- Is the access convenient and easy? Or will it make the trailer difficult to access?
Whether you choose to build a trailer, or purchase something new, the investment is well worth protecting. On the other hand, if you can scrounge a cheap trailer to fill your need, shelter or protection may not be worth so much.
Check your neighborhood covenants too. Some places won’t allow trailers to be stored outside — and your wife might be really upset if you put the car outside so the trailer can be in the garage! That is worth checking out.
Step 4 – To Build, or to Buy?
This is a classic question, and the answer is: That depends.
From the information above, you should have a pretty good idea of what you want or need. Next, find out if you can accomplish that with a purchased trailer. If not, consider building one.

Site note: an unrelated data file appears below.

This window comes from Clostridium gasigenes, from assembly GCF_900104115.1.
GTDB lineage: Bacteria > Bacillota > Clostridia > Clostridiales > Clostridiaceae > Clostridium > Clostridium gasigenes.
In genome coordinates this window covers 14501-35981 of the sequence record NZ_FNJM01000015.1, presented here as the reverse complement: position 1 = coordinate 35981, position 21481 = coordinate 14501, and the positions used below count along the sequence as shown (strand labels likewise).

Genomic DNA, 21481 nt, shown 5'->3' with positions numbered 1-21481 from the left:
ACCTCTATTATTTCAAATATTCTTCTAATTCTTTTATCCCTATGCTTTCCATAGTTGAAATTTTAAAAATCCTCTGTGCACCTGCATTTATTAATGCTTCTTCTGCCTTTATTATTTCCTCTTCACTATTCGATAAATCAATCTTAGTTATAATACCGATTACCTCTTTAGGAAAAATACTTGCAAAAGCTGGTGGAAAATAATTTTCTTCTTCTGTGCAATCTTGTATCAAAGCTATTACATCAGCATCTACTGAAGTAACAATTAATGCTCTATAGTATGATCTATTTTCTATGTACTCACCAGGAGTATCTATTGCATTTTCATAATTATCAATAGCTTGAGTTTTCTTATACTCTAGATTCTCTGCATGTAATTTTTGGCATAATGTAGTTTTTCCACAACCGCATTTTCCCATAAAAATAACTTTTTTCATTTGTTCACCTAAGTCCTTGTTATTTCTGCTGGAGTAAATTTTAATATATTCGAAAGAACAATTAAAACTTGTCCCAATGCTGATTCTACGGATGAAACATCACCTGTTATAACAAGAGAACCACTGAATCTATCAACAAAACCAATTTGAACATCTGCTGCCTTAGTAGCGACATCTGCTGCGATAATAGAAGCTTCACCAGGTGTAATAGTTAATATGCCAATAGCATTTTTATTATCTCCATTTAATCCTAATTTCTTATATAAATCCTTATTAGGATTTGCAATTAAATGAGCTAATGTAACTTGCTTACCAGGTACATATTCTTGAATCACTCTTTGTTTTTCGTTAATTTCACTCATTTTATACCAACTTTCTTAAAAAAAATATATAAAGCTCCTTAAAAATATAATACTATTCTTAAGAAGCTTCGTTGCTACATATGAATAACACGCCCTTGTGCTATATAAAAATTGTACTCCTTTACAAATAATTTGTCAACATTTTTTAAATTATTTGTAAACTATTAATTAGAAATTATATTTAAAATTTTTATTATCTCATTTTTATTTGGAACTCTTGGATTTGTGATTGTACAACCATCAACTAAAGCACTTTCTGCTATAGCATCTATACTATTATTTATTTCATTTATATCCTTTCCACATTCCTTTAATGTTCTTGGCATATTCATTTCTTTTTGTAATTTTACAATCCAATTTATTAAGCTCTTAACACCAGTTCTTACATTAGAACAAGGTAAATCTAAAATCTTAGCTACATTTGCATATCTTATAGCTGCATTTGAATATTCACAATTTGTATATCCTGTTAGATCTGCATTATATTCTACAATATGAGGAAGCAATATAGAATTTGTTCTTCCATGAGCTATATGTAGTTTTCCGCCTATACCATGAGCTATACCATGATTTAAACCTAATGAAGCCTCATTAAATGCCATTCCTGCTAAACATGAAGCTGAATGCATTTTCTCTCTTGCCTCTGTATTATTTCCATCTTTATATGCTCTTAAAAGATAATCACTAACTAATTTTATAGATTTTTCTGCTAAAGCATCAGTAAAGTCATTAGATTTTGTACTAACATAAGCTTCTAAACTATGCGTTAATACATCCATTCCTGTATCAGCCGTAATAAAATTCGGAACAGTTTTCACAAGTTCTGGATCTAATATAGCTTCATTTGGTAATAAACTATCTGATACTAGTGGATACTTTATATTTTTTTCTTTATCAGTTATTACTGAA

I have designed a lot of custom trailers, and built a few too. I love building, and I love seeing other great projects. That being said, In my mind, there are only a few good reasons to build your own trailer:
- Do you want something special in the construction? Maybe a really strong or stiff frame?
- Or do you want a special feature or function?
- Do you want to add unique options or other customization?
- Perhaps you just love building stuff, and you want a cool project to be really proud of?